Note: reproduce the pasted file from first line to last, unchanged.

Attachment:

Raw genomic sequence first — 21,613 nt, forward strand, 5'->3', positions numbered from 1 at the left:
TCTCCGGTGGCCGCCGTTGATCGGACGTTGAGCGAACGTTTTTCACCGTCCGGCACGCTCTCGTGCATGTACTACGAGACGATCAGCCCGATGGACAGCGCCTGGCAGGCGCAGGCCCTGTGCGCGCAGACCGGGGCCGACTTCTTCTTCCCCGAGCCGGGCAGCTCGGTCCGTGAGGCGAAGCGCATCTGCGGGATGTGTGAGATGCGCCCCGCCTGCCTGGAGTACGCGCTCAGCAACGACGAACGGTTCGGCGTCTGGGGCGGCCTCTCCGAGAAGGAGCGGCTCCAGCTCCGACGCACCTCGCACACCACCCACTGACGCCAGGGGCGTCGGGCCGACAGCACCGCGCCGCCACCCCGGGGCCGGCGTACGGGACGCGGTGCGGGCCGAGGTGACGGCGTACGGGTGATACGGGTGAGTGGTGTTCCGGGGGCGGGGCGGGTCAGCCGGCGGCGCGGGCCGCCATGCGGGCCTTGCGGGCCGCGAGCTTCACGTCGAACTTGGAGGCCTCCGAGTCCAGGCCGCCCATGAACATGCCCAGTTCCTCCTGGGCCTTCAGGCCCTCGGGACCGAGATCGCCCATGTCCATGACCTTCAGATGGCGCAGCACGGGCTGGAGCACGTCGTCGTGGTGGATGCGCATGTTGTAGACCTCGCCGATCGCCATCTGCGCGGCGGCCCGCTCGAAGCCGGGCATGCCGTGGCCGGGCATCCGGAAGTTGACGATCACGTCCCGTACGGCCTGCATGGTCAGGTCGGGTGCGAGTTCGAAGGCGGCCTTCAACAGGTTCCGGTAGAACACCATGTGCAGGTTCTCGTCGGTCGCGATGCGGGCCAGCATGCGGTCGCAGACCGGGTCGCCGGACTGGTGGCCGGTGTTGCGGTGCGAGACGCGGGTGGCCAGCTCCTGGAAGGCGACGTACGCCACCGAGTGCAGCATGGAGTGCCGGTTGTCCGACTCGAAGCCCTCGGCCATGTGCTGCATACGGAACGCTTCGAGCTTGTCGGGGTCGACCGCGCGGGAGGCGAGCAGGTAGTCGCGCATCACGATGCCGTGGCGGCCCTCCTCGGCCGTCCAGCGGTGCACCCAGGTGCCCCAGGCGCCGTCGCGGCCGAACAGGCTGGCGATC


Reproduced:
Raw genomic sequence first — 21,613 nt, forward strand, 5'->3', positions numbered from 1 at the left:
TCTCCGGTGGCCGCCGTTGATCGGACGTTGAGCGAACGTTTTTCACCGTCCGGCACGCTCTCGTGCATGTACTACGAGACGATCAGCCCGATGGACAGCGCCTGGCAGGCGCAGGCCCTGTGCGCGCAGACCGGGGCCGACTTCTTCTTCCCCGAGCCGGGCAGCTCGGTCCGTGAGGCGAAGCGCATCTGCGGGATGTGTGAGATGCGCCCCGCCTGCCTGGAGTACGCGCTCAGCAACGACGAACGGTTCGGCGTCTGGGGCGGCCTCTCCGAGAAGGAGCGGCTCCAGCTCCGACGCACCTCGCACACCACCCACTGACGCCAGGGGCGTCGGGCCGACAGCACCGCGCCGCCACCCCGGGGCCGGCGTACGGGACGCGGTGCGGGCCGAGGTGACGGCGTACGGGTGATACGGGTGAGTGGTGTTCCGGGGGCGGGGCGGGTCAGCCGGCGGCGCGGGCCGCCATGCGGGCCTTGCGGGCCGCGAGCTTCACGTCGAACTTGGAGGCCTCCGAGTCCAGGCCGCCCATGAACATGCCCAGTTCCTCCTGGGCCTTCAGGCCCTCGGGACCGAGATCGCCCATGTCCATGACCTTCAGATGGCGCAGCACGGGCTGGAGCACGTCGTCGTGGTGGATGCGCATGTTGTAGACCTCGCCGATCGCCATCTGCGCGGCGGCCCGCTCGAAGCCGGGCATGCCGTGGCCGGGCATCCGGAAGTTGACGATCACGTCCCGTACGGCCTGCATGGTCAGGTCGGGTGCGAGTTCGAAGGCGGCCTTCAACAGGTTCCGGTAGAACACCATGTGCAGGTTCTCGTCGGTCGCGATGCGGGCCAGCATGCGGTCGCAGACCGGGTCGCCGGACTGGTGGCCGGTGTTGCGGTGCGAGACGCGGGTGGCCAGCTCCTGGAAGGCGACGTACGCCACCGAGTGCAGCATGGAGTGCCGGTTGTCCGACTCGAAGCCCTCGGCCATGTGCTGCATACGGAACGCTTCGAGCTTGTCGGGGTCGACCGCGCGGGAGGCGAGCAGGTAGTCGCGCATCACGATGCCGTGGCGGCCCTCCTCGGCCGTCCAGCGGTGCACCCAGGTGCCCCAGGCGCCGTCGCGGCCGAACAGGCTGGCGATC